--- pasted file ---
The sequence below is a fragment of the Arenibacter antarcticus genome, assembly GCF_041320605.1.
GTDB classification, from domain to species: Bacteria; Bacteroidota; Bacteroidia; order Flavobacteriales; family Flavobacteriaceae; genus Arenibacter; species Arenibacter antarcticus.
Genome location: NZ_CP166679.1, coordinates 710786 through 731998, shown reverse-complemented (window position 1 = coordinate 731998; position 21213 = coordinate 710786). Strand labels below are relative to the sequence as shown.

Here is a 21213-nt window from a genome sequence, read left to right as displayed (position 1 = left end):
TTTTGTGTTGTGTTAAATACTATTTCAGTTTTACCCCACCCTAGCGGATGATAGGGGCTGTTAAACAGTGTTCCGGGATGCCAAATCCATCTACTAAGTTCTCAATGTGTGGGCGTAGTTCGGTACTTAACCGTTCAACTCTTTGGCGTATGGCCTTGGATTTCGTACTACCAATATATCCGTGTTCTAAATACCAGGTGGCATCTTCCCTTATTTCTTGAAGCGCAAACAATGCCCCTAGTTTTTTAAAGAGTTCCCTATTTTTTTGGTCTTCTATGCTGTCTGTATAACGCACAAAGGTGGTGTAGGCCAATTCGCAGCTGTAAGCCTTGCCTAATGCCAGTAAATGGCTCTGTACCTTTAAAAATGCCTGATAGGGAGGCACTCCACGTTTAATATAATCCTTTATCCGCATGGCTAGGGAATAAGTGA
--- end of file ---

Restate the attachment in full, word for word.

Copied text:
The sequence below is a fragment of the Arenibacter antarcticus genome, assembly GCF_041320605.1.
GTDB classification, from domain to species: Bacteria; Bacteroidota; Bacteroidia; order Flavobacteriales; family Flavobacteriaceae; genus Arenibacter; species Arenibacter antarcticus.
Genome location: NZ_CP166679.1, coordinates 710786 through 731998, shown reverse-complemented (window position 1 = coordinate 731998; position 21213 = coordinate 710786). Strand labels below are relative to the sequence as shown.

Here is a 21213-nt window from a genome sequence, read left to right as displayed (position 1 = left end):
TTTTGTGTTGTGTTAAATACTATTTCAGTTTTACCCCACCCTAGCGGATGATAGGGGCTGTTAAACAGTGTTCCGGGATGCCAAATCCATCTACTAAGTTCTCAATGTGTGGGCGTAGTTCGGTACTTAACCGTTCAACTCTTTGGCGTATGGCCTTGGATTTCGTACTACCAATATATCCGTGTTCTAAATACCAGGTGGCATCTTCCCTTATTTCTTGAAGCGCAAACAATGCCCCTAGTTTTTTAAAGAGTTCCCTATTTTTTTGGTCTTCTATGCTGTCTGTATAACGCACAAAGGTGGTGTAGGCCAATTCGCAGCTGTAAGCCTTGCCTAATGCCAGTAAATGGCTCTGTACCTTTAAAAATGCCTGATAGGGAGGCACTCCACGTTTAATATAATCCTTTATCCGCATGGCTAGGGAATAAGTGA